The month of November’s National Nurse Practitioner Week (October 10-16) honors these highly qualified nurses, who play a vital role in the health and care of the public. The demand for nurse practitioners dates back to the 1960s when state governments were forced to create new ways to meet the ever-growing demands for health-care services due to shortages of doctors and increasing health-care demands of the public. Here we are 40 years later, and the demands remain the same if not greater. With the current implementation of the Patient Protection and Affordable Care Act, an additional 32 million patients will require access to primary care. The primary care physician workforce is expected to continue to shrink as fewer medical residents choose internal medicine specialties. By 2020, the United States will face a shortage of more than 45,000 primary care physicians. The scarce supply of primary care physicians requires a robust nurse practitioner workforce to answer the increasing demand.
Nurse practitioners are certified to deliver safe and cost-effective care to their patients. They utilize a holistic approach in their care and see their patients as individuals with unique individual needs; they formulate their care plans accordingly. Research has shown that with nurse practitioners’ expert knowledge and excellent bedside manners, they deliver same quality of care as physicians, if not better. Nurse practitioners (NPs) are dedicated to bridging the gaps in health care to meet the needs of patients in California. Working in collaboration with physicians, NPs diagnose and manage acute and chronic conditions, prescribe medications, educate and counsel patients on health-care issues, and provide hands-on care to patients.
California has more than 16,000 of the 140,000 practicing NPs in the U.S. Nearly 9,000 new NPs are trained each year at over 325 colleges and universities. They work under standardized procedures that are developed in collaboration with the physicians, nurses, and facilities they work with. These standardized procedures are tailored to meet the needs of the unique setting and patient population in order to allow the nurse practitioner to maximize his or her education and training.
Nurse practitioners play a critical role in meeting California’s health-care needs. Working hand-in-hand with other licensed medical professionals, NPs improve the responsiveness and efficiency of our health-care system. Because of their focus on primary care, disease prevention, and counseling, NPs serve as health-care first responders for many families, providing care to people of all ages and in diverse health-care settings, such as private office practices, hospitals, long-term care facilities, schools, state and local health departments, and community clinics.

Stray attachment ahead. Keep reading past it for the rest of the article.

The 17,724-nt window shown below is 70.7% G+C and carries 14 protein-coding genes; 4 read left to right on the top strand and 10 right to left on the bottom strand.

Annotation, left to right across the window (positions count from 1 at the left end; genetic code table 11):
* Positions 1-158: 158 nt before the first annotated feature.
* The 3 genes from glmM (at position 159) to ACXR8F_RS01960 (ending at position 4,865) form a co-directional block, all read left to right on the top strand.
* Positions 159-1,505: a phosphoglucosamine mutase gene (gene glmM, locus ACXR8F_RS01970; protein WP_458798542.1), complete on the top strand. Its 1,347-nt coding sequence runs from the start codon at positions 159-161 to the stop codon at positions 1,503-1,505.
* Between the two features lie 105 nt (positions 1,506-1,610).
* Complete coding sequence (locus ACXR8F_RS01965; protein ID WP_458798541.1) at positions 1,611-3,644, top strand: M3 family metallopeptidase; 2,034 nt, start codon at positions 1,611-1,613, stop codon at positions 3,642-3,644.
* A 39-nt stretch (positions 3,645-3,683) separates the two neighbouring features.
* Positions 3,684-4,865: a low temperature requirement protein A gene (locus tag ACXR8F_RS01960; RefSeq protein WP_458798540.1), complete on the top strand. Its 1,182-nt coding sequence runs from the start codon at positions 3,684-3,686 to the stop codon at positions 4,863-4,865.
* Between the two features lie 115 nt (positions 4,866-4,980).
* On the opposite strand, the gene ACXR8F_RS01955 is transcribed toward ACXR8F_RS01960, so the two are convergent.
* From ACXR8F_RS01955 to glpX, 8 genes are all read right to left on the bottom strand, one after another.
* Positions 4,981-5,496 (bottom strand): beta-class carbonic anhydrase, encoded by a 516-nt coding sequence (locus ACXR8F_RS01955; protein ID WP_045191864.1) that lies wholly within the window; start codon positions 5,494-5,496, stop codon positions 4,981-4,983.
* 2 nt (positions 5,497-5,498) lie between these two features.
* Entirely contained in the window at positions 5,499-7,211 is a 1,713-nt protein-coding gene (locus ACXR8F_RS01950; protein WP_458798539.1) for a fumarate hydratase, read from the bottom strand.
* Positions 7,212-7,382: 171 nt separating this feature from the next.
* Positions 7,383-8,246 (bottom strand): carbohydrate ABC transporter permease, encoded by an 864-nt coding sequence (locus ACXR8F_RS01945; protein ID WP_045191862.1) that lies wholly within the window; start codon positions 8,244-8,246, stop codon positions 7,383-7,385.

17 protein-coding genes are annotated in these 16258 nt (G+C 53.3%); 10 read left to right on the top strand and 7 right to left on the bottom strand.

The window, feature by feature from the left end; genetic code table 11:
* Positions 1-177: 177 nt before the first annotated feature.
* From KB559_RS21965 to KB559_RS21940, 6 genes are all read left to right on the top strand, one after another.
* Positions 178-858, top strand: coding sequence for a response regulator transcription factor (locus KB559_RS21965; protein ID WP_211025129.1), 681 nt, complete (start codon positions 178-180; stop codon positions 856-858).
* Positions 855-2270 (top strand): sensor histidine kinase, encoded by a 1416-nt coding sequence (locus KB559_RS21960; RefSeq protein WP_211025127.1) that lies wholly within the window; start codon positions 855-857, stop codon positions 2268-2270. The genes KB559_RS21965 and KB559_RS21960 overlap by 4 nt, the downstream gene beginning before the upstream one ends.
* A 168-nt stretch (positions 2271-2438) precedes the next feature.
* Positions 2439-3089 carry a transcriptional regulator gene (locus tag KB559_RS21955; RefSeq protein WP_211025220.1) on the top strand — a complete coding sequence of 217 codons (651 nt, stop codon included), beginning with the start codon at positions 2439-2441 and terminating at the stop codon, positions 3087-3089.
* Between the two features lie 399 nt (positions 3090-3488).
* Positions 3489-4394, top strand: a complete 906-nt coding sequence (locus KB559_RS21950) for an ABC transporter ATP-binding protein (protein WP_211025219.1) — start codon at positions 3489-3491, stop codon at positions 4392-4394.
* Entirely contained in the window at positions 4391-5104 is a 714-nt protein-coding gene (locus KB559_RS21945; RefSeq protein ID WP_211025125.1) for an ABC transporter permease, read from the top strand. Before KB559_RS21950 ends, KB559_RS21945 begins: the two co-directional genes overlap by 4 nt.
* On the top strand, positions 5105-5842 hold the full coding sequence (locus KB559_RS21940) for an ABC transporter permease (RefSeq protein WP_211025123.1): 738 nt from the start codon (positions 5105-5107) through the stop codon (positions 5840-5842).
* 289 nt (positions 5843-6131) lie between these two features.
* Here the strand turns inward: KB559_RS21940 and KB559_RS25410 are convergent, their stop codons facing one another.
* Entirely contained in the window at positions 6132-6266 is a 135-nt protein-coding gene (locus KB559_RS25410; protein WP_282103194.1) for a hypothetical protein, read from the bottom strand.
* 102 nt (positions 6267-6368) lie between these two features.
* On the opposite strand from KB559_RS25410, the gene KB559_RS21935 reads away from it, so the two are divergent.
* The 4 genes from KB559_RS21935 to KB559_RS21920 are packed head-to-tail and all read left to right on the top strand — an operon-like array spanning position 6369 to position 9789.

Nurse practitioners also improve the health-care system’s ability to reach underserved populations. Primary health care is desperately needed in many urban and central city communities. NPs serve in these areas where there is a high demand for health care and a shortage of available physicians.
Among the many areas in which nurse practitioners specialize are Acute Care, Adult Health, Family Health, Gerontology Health, Neonatal Health, Oncology, Pediatric/Child Health, Psychiatric/Mental Health, and Women’s Health. Their scope of practice includes:
• Diagnosing, treating, evaluating, and managing acute and chronic illness and disease (e.g., diabetes, high blood pressure)
• Obtaining medical histories and conducting physical examinations
• Ordering, performing, and interpreting diagnostic studies (e.g., routine lab tests, bone X-rays, EKGs)
• Prescribing physical therapy and other rehabilitation treatments
• Furnishing drugs for acute and chronic illness
• Providing prenatal care and family planning services
• Providing well-child care, including screening and immunizations
• Providing primary and specialty care services, health maintenance care for adults, including annual physicals
• Providing care for patients in acute and critical care settings
• Performing or assisting in minor surgeries and procedures, (e.g., dermatological biopsies, suturing, casting)
• Counseling and educating patients on health behaviors, self-care skills, and treatment options
You may find nurse practitioners in:
• Community clinics, health centers, urgent care centers
• Health departments
• Home health care agencies
• Hospitals and hospital clinics
• Hospice care
• Nursing homes
• Nursing schools
• Private and public schools, universities, and colleges
• Physician/private medical practices
• Public health departments
• School/college clinics
• Veterans Administration facilities
• Walk-in clinics
In honor of National Nurse Practitioner Week, let us take a moment to thank all the nurse practitioners for all that they do for their patients, communities, and colleagues.
Hangama Abassi has worked as a registered nurse since 2003, received a bachelor’s in nursing from CalState Fullerton in 2007, and earned a master’s in nursing earlier this year from UCLA. She is now a nurse practitioner in adult/gerontology acute care with subspecialty in oncology.